• RogerRoger Posts: 17,461
    Johnson will presumably lose the support of a lot of his MPs. The chances of him keeping his job must be very small indeed
  • Chris said:

    11-0, surely?

    Supreme Court = Man City

    Boris = Watford.

    Where is Ave It when you need him?
  • RogerRoger Posts: 17,461
    Gina Miller for PM!
  • TheJezziahTheJezziah Posts: 3,840
    Geniuses at Joe Politics on it already!

    https://twitter.com/PoliticsJOE_UK/status/1176431923100618754
  • With the number of MPs saying Johnson should resign it will be hard to avoid a VONC as soon as parliament is recalled.
  • JohnOJohnO Posts: 4,124
    And what will the Supreme Court of Public Opinion make of all this? I suspect not very much and the Tory leads will persist. I think HYUFD is spot on that Johnson will never agree to extend beyond October 31st which makes the government's resignation more than probable (but after October 17th).
  • FenmanFenman Posts: 1,046

    Boris needs to be on the first plane home, PDQ.

    Surely he doesn't make his speech to business leaders in NY now?

    If he's not going to resign, and Corbyn and Co aren't going to call a VONC, why should he do anything other than just carry on?
    Every Prime minister up until now would have resigned in similar circumstances.
  • Danny565Danny565 Posts: 8,091

    Scott_P said:
    What matters is the next election.

    Boris has shown conclusively that he needs a majority in the next election or there will be no Brexit.
    But, as we saw a couple of weeks ago, he doesn't currently have a majority in Parliament to impose his choice of a date for election.
  • Scott_P said:
    Or it:

    Avoided no deal (Boris and Cummings have never been no dealers) and responsibility for delivering no deal (hard work, loads of responsibility and blame)
    Brings in more potential loyalists Tory MPs and less rebels after a GE
    Plays fine with his base, who think he has been stopped from delivering Brexit by 31 Oct

    The prorogation was designed to get an extension - it is the only logical conclusion beyond incredible incompetence.
  • GIN1138GIN1138 Posts: 19,551

    Corbyn supports Boris continuing as PM.

    No call to resign (just "consider his position"). Seems no VONC.

    Flunks it.

    (But then seems to call for a GE. But when?)

    The government should resign and say over to you Paliament if you think you can do better.
  • eekeek Posts: 21,819

    Scott_P said:
    What matters is the next election.

    Boris has shown conclusively that he needs a majority in the next election or there will be no Brexit.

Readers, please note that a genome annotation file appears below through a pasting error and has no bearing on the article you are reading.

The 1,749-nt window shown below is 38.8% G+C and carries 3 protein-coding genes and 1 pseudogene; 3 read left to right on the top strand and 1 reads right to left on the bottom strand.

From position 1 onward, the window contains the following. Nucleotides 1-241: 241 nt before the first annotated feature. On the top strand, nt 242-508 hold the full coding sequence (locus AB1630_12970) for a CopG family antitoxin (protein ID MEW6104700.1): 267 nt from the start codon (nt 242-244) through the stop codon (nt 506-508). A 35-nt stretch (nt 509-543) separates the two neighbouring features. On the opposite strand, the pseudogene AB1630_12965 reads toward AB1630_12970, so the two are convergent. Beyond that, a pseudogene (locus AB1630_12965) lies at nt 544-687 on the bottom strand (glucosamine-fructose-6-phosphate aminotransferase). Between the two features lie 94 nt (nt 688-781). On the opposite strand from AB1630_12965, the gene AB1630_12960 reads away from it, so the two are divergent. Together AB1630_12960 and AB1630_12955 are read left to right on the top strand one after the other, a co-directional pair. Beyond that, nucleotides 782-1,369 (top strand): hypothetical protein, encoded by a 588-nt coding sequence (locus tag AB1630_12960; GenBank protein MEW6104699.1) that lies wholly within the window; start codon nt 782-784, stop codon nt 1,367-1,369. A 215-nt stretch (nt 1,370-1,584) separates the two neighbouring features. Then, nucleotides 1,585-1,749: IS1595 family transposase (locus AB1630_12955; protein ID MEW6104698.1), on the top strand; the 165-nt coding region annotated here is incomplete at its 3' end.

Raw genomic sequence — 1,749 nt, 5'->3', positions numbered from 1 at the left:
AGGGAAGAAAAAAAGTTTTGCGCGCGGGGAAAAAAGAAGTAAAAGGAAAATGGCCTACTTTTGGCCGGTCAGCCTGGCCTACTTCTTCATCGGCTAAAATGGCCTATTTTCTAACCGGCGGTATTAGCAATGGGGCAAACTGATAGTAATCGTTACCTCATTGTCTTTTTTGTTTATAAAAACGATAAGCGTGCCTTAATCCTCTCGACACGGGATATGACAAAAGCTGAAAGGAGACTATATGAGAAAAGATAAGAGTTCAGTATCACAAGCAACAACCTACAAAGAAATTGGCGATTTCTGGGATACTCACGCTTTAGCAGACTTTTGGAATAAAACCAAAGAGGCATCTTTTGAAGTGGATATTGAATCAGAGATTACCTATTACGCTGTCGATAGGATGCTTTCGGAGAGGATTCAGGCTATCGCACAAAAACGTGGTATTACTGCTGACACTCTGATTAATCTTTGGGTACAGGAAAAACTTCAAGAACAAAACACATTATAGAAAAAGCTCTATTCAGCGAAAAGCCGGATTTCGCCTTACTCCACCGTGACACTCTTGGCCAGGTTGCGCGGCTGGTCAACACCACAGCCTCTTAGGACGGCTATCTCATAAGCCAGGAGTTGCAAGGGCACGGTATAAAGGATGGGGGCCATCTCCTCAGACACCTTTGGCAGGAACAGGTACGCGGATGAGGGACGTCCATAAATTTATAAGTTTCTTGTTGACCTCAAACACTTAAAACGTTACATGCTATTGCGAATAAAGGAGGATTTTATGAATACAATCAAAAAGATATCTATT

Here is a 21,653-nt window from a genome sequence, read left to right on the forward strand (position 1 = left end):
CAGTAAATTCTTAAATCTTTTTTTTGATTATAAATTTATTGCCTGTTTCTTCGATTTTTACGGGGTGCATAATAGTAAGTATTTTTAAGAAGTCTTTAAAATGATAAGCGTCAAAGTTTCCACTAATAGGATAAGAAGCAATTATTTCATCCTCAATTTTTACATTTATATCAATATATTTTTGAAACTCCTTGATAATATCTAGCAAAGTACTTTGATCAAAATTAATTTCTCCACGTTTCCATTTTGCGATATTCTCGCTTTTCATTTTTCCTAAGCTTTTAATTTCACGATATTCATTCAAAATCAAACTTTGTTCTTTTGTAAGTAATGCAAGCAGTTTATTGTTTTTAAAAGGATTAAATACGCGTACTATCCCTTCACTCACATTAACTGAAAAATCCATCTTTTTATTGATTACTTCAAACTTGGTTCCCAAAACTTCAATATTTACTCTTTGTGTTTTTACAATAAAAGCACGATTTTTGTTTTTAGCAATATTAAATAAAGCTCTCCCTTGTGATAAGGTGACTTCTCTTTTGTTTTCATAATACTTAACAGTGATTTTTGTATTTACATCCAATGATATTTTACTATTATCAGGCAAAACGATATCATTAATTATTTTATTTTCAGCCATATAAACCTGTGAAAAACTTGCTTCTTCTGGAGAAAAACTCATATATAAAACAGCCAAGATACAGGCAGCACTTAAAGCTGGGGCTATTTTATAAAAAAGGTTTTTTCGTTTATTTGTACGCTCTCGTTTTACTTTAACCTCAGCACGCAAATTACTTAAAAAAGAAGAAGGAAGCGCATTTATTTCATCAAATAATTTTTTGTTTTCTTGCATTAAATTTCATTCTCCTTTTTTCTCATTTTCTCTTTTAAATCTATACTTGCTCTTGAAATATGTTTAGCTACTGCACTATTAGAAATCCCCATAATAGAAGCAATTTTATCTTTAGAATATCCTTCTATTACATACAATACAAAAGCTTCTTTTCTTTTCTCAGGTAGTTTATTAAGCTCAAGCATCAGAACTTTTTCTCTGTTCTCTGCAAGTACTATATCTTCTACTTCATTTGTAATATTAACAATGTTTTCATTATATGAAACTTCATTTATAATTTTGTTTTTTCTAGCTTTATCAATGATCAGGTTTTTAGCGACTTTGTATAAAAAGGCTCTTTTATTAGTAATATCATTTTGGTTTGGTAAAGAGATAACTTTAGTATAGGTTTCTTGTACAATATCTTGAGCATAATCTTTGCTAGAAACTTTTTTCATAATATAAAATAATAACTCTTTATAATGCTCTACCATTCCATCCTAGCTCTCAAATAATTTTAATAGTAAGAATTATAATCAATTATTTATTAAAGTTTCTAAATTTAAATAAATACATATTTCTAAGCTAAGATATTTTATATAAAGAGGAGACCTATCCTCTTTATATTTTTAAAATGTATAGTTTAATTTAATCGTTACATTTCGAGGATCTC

Which is why the other parties won't be rushing for an election - a second referendum on the other hand..
  • 'Hi, Dom here. D'you think you guys could whip up another "Enemies of the People" special?'
  • Could any PB lawyers say if the Speaker's decisions might ever be justiciable? I'm thinking of the decision that Queen's Consent was not required for the Benn bill, although I don't know the arguments that led to it.
  • Scott_P said:
    Imagine you're a Conservative MP (not one of the completely nuts ones) and a vote of no confidence is tabled over the Prime Minister leading the Queen into an unlawful prorogation. Enjoy defending that one in Parliament or voting for him.
  • AndrewAndrew Posts: 2,900

    With the number of MPs saying Johnson should resign it will be hard to avoid a VONC as soon as parliament is recalled.

    Corbyn already looking to swerve that, because it would lead to an election.
  • FregglesFreggles Posts: 3,484
    Classic Dom.
  • BromBrom Posts: 3,760
    eek said:

    Scott_P said:
    What matters is the next election.

    Boris has shown conclusively that he needs a majority in the next election or there will be no Brexit.
    Which is why the other parties won't be rushing for an election - a second referendum on the other hand..
    You'll get huge odds on that. People's Vote died at the LIb Dem conference.
  • bigjohnowlsbigjohnowls Posts: 19,569

    'Hi, Dom here. D'you think you guys could whip up another "Enemies of the People" special?'

    "Dom crawl back under the stone you crawled out of"
  • eekeek Posts: 21,819
    Any chance of PMQs tomorrow?

    Also Business Questions to the Leader of the House is going to be a real popcorn moment.